India’s visa processing center in Canada suspended services last week as a rift widened between the countries after Prime Minister Justin Trudeau said India may have been involved in the killing of a Canadian Sikh leader.
“Important notice from Indian Mission: Due to operational reasons, with effect from 21 Sept. Indian visa services have been suspended [until] further notice,” the BLS Indian Visa Application Center in Canada said in a statement.
It gave no further details. BLS is the agency that processes visa requests for India, including for entry, tourist, student and employment visas. The centre has physical locations in cities such as Toronto, Ottawa, Winnipeg and Vancouver.
In 2021, 80,000 Canadian tourists visited India, making them the fourth-largest group, according to India’s Bureau of Immigration. Canada is an attractive destination for Indians, especially students. In 2022, nearly 300,000 Indians were pursuing higher education in Canada.
India’s External Affairs Ministry spokesperson Arindam Bagchi cited unspecified security threats “being faced by our high commission and consulates in Canada.”
“This has disrupted their normal functioning,” said Bagchi. “Accordingly our high commission and consulates are temporarily unable to process visa applications.”
Meanwhile, the High Commission of Canada said it was temporarily adjusting its staff presence at its commission and consulate locations in India, due to “some diplomats having received threats on various social media platforms.”
“Global Affairs Canada will continue to take all appropriate measures to protect the health and safety of all our personnel, including locally-engaged staff, and to protect our operations in India,” the commission said in a statement.
“In the context of respect for obligations under the Vienna conventions, we expect India to provide for the security of our accredited diplomats and consular officers in India, just as we are for theirs here,” the statement added.
Trudeau told Parliament on Monday that there were “credible allegations” of Indian involvement in the assassination of Sikh independence activist Hardeep Singh Nijjar, who had been wanted by India for years and was gunned down outside a Sikh temple in Surrey, B.C., on June 18.
India on Thursday continued to call the allegations being investigated in Canada absurd and an attempt to shift attention from the presence of Nijjar and other wanted suspects in Canada.
“If we’re talking about reputational damage, if there is one country that needs to look at this, I think it is Canada and its growing reputation as a safe haven for terrorists, for extremists and for organized crime,” said Bagchi. “I think that’s the country that needs to worry about its international reputation.”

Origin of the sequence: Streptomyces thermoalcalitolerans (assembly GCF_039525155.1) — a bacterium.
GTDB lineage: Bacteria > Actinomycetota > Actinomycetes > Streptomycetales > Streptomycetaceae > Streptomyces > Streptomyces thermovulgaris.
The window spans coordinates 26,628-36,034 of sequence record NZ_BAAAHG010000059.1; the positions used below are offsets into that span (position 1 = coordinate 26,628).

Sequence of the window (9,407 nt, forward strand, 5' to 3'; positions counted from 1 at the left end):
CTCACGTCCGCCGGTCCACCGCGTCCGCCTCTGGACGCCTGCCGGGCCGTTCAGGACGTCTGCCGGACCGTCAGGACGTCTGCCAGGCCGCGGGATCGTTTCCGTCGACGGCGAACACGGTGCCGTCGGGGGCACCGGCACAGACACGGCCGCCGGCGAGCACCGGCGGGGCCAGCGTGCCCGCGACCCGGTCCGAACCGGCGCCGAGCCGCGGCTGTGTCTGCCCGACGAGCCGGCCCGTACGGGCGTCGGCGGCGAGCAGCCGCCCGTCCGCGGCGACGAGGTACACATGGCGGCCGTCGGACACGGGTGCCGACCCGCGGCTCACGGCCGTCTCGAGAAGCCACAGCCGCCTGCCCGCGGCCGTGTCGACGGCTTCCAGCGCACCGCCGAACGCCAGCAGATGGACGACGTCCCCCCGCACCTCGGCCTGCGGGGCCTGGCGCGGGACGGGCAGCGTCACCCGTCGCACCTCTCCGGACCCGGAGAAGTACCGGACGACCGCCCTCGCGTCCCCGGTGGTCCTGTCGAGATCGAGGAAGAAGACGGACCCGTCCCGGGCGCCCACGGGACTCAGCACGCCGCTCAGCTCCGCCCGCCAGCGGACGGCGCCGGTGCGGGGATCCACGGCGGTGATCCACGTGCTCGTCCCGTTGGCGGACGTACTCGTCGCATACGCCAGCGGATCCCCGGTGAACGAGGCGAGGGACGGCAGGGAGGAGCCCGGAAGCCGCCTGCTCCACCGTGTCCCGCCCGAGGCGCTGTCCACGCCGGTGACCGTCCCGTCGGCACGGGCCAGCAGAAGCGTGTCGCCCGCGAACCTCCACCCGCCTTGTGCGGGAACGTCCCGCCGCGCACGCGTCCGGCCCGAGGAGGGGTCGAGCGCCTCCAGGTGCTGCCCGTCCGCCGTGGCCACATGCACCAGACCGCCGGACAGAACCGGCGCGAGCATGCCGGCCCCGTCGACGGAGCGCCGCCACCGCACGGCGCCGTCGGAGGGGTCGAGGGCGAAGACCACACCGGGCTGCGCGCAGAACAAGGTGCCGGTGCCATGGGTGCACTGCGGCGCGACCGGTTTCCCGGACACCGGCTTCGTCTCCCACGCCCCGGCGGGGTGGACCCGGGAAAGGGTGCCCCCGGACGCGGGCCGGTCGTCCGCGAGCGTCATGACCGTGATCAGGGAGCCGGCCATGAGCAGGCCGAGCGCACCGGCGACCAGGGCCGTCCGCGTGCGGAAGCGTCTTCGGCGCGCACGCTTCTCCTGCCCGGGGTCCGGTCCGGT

Bagchi said there were 20 to 25 individuals it views as criminals that it has requested extradition for, but have not been acted upon by Canada. The time span for those requests wasn’t immediately clear.
As to the Nijjar killing, Bagchi said Canada hasn’t provided any information to back up its assertion.
“We are willing to look at any specific information. We’ve conveyed this to the Canadian side,” said Bagchi. “We’ve made it clear to them that we are willing to look at any specific information that is provided to us.”
Nijjar was working to organize an unofficial referendum among the Sikh diaspora on independence from India at the time of his killing. He had denied India’s accusation that he was a terrorist.
The accusation has triggered reciprocal moves of censure and condemnation. The two countries have expelled diplomats this week, and India on Wednesday issued an updated travel advisory urging its citizens traveling in Canada and especially those studying in the North American country to be cautious because of “growing anti-India activities and politically condoned hate-crimes.”
Indians should also avoid going to venues in Canada where “threats have particularly targeted Indian diplomats and sections of the Indian community who oppose anti-India agenda,” the ministry said.
CRACKDOWN IN INDIA
Demands for an independent Sikh homeland, known as Khalistan, started as an insurgency in India’s Punjab state in the 1970s that was crushed in an Indian government crackdown that killed thousands. The movement has since lost much of its political power but still has supporters in Punjab, where Sikhs form a majority, as well as among the sizable overseas Sikh diaspora.
India’s National Investigation Agency said Wednesday it has intensified its crackdown on Sikh insurgents operating in India. It announced rewards of up to 1 million rupees ($16,230 Cdn) for information leading to the arrest of five insurgents, one of whom is believed to be based in neighbouring Pakistan.
The agency accused them of extorting money from businesses for a banned Sikh organization, the Babbar Khalsa International, and of targeted killings in India.
“They also have established a network of operatives in various countries to further their terrorist activities in India,” it said in a statement, without naming any country.
India accuses Pakistan of supporting insurgencies in Kashmir and Punjab, a charge Islamabad denies.